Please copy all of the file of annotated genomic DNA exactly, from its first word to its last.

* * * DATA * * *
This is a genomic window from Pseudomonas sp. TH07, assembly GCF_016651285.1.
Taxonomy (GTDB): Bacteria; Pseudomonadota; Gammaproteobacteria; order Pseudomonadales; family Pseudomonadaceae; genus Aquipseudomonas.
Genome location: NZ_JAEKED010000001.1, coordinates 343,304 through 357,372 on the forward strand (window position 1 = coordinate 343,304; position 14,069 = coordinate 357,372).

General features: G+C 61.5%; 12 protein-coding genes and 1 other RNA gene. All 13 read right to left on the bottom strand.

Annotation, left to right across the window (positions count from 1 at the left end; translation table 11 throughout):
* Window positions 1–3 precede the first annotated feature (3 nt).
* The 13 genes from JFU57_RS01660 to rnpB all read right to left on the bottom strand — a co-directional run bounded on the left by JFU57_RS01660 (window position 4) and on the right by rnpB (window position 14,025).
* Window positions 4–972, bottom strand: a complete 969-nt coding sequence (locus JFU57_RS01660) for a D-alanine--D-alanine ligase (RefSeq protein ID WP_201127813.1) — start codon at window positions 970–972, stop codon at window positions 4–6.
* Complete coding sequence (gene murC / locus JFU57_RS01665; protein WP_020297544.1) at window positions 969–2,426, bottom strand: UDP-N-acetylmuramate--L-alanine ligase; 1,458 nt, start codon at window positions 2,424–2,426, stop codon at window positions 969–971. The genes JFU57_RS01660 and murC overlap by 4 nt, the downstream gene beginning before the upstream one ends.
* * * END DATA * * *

This is a genomic window from Pseudomonas sp. TH07, assembly GCF_016651285.1.
Taxonomy (GTDB): Bacteria; Pseudomonadota; Gammaproteobacteria; order Pseudomonadales; family Pseudomonadaceae; genus Aquipseudomonas.
Genome location: NZ_JAEKED010000001.1, coordinates 343,304 through 357,372 on the forward strand (window position 1 = coordinate 343,304; position 14,069 = coordinate 357,372).

General features: G+C 61.5%; 12 protein-coding genes and 1 other RNA gene. All 13 read right to left on the bottom strand.

Annotation, left to right across the window (positions count from 1 at the left end; translation table 11 throughout):
* Window positions 1–3 precede the first annotated feature (3 nt).
* The 13 genes from JFU57_RS01660 to rnpB all read right to left on the bottom strand — a co-directional run bounded on the left by JFU57_RS01660 (window position 4) and on the right by rnpB (window position 14,025).
* Window positions 4–972, bottom strand: a complete 969-nt coding sequence (locus JFU57_RS01660) for a D-alanine--D-alanine ligase (RefSeq protein ID WP_201127813.1) — start codon at window positions 970–972, stop codon at window positions 4–6.
* Complete coding sequence (gene murC / locus JFU57_RS01665; protein WP_020297544.1) at window positions 969–2,426, bottom strand: UDP-N-acetylmuramate--L-alanine ligase; 1,458 nt, start codon at window positions 2,424–2,426, stop codon at window positions 969–971. The genes JFU57_RS01660 and murC overlap by 4 nt, the downstream gene beginning before the upstream one ends.